Health physicist

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Nicole, 25

Unlike oil spills, radiation 'spills' can't be seen. But it's important to know where they are and their size. Enter Nicole, health physicist. It's her job to monitor radiation levels at sites where radiation is used and people may be exposed due to their occupations. Find out more:

> Fact file
> Profile
> Job specs
> Getting started

Fact file

Job description: Measures radiation levels at hospitals, mine sites, production plants to protect people against harmful exposure; calibrates and sells radiation monitors; presents lectures.

Subjects studied: English, Physics, Chemistry, Maths (Reasoning and Data), Maths (Change and Approximation) and Italian.

Further training: Nicole completed a Bachelor of Applied Physics at RMIT (4 years) and is a Qualified C9 Laboratory Technician (industry training, 5 years). Nicole is currently studying for a Bachelor of Applied Chemistry at Victoria University of Technology.

Salary: $30,000+ a year.

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Profile

Radiation isn't always where you expect it to be. Drilling for oil can cause the release of naturally-occurring radioactive materials from under the seabed-it can create elevated radiation levels for workers on the rig. Hospitals use radiation for treating cancers, and nuclear reactors use the energy stored in atoms to generate electricity.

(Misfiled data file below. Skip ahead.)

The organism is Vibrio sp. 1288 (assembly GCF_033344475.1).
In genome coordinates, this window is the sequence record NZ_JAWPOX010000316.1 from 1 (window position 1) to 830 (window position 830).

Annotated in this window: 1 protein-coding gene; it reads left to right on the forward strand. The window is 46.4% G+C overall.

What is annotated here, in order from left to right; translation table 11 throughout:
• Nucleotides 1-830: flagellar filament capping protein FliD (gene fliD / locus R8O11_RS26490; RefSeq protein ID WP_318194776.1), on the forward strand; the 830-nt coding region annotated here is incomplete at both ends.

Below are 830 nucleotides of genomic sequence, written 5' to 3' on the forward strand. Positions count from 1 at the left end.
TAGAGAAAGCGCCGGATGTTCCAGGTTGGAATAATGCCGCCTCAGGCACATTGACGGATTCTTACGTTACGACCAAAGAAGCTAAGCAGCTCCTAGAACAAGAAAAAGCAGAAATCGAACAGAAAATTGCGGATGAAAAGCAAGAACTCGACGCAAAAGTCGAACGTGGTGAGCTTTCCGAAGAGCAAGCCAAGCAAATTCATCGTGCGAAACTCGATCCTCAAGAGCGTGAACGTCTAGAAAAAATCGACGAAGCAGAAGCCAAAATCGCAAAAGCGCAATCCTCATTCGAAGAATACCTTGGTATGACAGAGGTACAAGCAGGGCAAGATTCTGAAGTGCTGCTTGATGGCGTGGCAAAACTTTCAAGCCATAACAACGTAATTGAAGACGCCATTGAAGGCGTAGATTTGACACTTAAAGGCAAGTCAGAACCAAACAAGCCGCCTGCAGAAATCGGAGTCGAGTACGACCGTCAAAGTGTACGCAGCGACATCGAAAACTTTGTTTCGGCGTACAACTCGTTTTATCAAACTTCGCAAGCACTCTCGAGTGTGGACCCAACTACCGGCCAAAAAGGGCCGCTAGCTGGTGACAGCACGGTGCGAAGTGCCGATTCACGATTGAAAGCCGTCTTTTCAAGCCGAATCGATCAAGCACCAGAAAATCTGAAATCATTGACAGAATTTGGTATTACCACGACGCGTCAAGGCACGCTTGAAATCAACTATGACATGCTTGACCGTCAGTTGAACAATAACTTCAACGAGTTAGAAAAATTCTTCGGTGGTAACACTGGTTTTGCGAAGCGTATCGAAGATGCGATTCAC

For safety reasons, knowing radiation levels is critical. That's where Nicole comes in. She's a health physicist, and her job is to see that accidental contamination of people or their work environment doesn't happen. She also knows the procedures for coping with a spill if safety procedures are breached.

"People get scared about radiation and expect me to glow in the dark and have kids with three heads. They don't realise that radiation is all around us. We teach people to work with it safely and we have to be extra safe ourselves."

Staff routinely wear radiation monitors to measure their own exposure to radiation. If the levels become too high, they have to be compared to international radiation limits to ensure that no one is over exposed.

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Job specs

 Personal requirements

  • Enjoy science 
  • Able to work accurately 
  • Able to work as part of a team 
  • Enjoy helping people

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Getting started

Find out more about a career as a health physicist:

Australian Institute of Radiography (Federal Office)
PO Box 1169 Collingwood, VIC 3066
Tel: (03) 9419 3336

Find out more about this career path at myfuture.edu.au (new window) (Note: free registration is required to access the myfuture site).

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